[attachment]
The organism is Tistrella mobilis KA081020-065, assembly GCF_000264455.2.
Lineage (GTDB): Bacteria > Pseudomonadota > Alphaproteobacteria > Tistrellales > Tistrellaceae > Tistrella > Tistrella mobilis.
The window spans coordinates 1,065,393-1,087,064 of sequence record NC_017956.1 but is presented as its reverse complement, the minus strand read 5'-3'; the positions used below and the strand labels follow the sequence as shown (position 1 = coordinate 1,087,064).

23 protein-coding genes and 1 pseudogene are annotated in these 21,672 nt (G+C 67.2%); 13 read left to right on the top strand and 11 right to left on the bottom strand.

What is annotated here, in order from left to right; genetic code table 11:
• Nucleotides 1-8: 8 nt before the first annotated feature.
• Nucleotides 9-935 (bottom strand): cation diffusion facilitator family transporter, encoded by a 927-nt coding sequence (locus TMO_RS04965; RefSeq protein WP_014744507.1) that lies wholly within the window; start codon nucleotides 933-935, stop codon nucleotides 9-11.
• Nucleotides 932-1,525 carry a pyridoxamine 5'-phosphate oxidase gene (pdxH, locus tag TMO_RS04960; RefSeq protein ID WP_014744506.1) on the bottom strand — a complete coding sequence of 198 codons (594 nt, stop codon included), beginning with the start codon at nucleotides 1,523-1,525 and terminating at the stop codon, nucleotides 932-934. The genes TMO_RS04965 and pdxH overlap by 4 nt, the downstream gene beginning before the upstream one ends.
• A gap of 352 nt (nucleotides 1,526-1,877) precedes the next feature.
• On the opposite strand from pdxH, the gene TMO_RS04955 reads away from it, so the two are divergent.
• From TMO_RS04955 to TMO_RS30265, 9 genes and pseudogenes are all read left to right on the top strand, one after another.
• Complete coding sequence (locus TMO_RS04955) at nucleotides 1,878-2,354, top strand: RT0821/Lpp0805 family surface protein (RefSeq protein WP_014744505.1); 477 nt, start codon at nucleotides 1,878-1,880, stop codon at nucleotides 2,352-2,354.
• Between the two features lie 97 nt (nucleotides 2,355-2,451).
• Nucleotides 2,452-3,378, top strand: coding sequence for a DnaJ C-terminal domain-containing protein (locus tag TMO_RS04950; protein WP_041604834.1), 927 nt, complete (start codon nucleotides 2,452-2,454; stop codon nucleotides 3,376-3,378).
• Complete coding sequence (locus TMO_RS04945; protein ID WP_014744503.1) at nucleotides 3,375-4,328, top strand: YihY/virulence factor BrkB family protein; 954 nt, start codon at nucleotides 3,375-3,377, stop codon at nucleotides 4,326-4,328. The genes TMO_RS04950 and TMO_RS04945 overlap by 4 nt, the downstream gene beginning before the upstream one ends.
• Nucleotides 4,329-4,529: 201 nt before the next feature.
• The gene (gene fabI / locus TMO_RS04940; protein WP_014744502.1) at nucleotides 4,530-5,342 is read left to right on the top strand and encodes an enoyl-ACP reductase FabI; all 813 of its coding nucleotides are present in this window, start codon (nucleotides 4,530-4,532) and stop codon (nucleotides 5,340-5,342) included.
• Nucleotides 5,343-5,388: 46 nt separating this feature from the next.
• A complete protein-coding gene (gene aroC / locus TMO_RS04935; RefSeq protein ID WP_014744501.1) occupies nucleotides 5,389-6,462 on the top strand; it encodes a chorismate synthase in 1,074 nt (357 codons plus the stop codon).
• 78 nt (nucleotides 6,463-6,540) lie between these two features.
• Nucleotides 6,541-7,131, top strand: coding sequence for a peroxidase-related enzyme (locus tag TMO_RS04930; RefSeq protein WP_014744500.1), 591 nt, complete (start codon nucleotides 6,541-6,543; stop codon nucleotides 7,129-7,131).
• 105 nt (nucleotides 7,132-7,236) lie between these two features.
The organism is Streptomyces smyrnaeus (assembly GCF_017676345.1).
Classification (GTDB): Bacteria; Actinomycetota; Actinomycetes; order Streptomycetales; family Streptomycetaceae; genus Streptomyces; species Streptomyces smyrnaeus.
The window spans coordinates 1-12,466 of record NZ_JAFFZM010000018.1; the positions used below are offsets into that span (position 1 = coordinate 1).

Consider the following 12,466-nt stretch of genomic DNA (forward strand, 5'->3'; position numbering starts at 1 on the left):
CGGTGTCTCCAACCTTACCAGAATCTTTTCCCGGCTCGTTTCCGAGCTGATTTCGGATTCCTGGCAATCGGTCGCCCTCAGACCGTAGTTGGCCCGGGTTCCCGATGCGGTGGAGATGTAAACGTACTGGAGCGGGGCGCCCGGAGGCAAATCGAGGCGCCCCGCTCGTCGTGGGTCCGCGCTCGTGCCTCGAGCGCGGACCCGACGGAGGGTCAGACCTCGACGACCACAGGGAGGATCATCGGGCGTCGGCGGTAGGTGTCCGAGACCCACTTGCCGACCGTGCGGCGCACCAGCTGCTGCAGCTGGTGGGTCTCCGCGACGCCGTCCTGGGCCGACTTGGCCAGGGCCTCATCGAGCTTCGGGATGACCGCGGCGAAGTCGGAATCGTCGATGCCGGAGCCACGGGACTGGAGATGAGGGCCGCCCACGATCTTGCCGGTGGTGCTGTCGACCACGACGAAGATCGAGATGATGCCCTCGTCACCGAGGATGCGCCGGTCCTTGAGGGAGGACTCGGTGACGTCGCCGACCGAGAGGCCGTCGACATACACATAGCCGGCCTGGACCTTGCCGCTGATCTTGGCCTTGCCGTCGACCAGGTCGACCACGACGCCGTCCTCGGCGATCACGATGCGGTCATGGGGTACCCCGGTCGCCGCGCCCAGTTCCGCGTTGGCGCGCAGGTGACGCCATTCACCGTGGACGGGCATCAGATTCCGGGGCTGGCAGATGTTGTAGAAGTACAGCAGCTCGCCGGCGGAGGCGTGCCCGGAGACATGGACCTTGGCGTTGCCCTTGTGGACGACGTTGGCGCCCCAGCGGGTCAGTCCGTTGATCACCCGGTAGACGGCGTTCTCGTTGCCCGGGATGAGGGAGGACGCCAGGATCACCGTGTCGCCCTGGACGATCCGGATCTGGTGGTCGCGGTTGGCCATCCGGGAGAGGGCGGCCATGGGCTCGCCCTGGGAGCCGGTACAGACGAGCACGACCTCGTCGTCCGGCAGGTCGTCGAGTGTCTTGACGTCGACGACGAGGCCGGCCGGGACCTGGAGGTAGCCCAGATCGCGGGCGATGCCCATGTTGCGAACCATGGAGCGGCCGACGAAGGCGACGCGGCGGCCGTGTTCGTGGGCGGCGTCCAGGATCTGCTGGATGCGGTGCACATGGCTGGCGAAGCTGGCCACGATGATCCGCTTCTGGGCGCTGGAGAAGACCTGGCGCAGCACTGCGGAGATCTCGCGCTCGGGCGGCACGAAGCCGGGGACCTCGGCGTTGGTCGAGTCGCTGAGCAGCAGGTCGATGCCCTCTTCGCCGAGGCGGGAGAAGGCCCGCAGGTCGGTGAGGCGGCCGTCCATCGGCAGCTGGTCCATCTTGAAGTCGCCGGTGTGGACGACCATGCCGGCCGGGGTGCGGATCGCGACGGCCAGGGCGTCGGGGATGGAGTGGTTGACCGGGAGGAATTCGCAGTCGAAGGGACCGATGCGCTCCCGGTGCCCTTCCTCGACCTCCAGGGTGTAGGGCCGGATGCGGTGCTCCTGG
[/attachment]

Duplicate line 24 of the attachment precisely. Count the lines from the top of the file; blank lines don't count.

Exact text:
Classification (GTDB): Bacteria; Actinomycetota; Actinomycetes; order Streptomycetales; family Streptomycetaceae; genus Streptomyces; species Streptomyces smyrnaeus.